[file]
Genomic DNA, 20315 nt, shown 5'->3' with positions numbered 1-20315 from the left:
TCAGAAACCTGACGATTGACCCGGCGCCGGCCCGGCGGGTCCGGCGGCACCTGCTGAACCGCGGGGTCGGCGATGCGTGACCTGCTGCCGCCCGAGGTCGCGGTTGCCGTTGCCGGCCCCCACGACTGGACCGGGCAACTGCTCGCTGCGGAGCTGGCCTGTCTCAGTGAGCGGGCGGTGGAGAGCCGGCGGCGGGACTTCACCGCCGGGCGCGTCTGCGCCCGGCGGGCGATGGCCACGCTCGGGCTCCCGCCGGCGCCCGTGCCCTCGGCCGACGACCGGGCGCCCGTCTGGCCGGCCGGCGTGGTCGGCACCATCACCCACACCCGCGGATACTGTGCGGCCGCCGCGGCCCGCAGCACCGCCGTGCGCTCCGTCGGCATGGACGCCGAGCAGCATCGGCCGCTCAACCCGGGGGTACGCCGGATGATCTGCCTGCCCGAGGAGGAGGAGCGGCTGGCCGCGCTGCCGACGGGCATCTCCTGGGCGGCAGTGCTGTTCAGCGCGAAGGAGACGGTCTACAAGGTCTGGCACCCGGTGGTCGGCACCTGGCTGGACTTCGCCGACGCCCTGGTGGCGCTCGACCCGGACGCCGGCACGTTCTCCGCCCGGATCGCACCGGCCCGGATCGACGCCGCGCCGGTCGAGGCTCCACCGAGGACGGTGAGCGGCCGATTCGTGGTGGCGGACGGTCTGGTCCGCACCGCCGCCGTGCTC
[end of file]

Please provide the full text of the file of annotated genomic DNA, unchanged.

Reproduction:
Genomic DNA, 20315 nt, shown 5'->3' with positions numbered 1-20315 from the left:
TCAGAAACCTGACGATTGACCCGGCGCCGGCCCGGCGGGTCCGGCGGCACCTGCTGAACCGCGGGGTCGGCGATGCGTGACCTGCTGCCGCCCGAGGTCGCGGTTGCCGTTGCCGGCCCCCACGACTGGACCGGGCAACTGCTCGCTGCGGAGCTGGCCTGTCTCAGTGAGCGGGCGGTGGAGAGCCGGCGGCGGGACTTCACCGCCGGGCGCGTCTGCGCCCGGCGGGCGATGGCCACGCTCGGGCTCCCGCCGGCGCCCGTGCCCTCGGCCGACGACCGGGCGCCCGTCTGGCCGGCCGGCGTGGTCGGCACCATCACCCACACCCGCGGATACTGTGCGGCCGCCGCGGCCCGCAGCACCGCCGTGCGCTCCGTCGGCATGGACGCCGAGCAGCATCGGCCGCTCAACCCGGGGGTACGCCGGATGATCTGCCTGCCCGAGGAGGAGGAGCGGCTGGCCGCGCTGCCGACGGGCATCTCCTGGGCGGCAGTGCTGTTCAGCGCGAAGGAGACGGTCTACAAGGTCTGGCACCCGGTGGTCGGCACCTGGCTGGACTTCGCCGACGCCCTGGTGGCGCTCGACCCGGACGCCGGCACGTTCTCCGCCCGGATCGCACCGGCCCGGATCGACGCCGCGCCGGTCGAGGCTCCACCGAGGACGGTGAGCGGCCGATTCGTGGTGGCGGACGGTCTGGTCCGCACCGCCGCCGTGCTC